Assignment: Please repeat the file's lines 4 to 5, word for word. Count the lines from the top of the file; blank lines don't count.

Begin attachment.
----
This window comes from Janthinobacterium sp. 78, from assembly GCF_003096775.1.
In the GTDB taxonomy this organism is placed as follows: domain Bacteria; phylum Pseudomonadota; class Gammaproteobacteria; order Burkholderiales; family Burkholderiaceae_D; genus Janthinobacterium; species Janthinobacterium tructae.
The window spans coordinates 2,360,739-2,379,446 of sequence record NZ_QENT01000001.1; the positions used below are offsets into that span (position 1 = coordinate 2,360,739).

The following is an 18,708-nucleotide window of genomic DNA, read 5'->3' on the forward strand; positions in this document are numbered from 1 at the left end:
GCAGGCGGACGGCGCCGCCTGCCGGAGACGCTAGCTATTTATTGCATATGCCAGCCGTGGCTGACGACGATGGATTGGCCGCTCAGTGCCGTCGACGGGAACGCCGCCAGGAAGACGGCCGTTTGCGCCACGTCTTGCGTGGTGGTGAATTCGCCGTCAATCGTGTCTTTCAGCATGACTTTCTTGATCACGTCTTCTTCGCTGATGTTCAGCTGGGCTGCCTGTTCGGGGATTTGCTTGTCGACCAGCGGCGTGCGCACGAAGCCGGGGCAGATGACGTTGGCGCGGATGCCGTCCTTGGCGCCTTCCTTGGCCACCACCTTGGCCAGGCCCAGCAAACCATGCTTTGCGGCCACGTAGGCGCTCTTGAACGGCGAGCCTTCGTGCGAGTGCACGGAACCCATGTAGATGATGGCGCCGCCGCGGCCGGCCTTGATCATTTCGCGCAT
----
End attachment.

The following is an 18,708-nucleotide window of genomic DNA, read 5'->3' on the forward strand; positions in this document are numbered from 1 at the left end:
GCAGGCGGACGGCGCCGCCTGCCGGAGACGCTAGCTATTTATTGCATATGCCAGCCGTGGCTGACGACGATGGATTGGCCGCTCAGTGCCGTCGACGGGAACGCCGCCAGGAAGACGGCCGTTTGCGCCACGTCTTGCGTGGTGGTGAATTCGCCGTCAATCGTGTCTTTCAGCATGACTTTCTTGATCACGTCTTCTTCGCTGATGTTCAGCTGGGCTGCCTGTTCGGGGATTTGCTTGTCGACCAGCGGCGTGCGCACGAAGCCGGGGCAGATGACGTTGGCGCGGATGCCGTCCTTGGCGCCTTCCTTGGCCACCACCTTGGCCAGGCCCAGCAAACCATGCTTTGCGGCCACGTAGGCGCTCTTGAACGGCGAGCCTTCGTGCGAGTGCACGGAACCCATGTAGATGATGGCGCCGCCGCGGCCGGCCTTGATCATTTCGCGCAT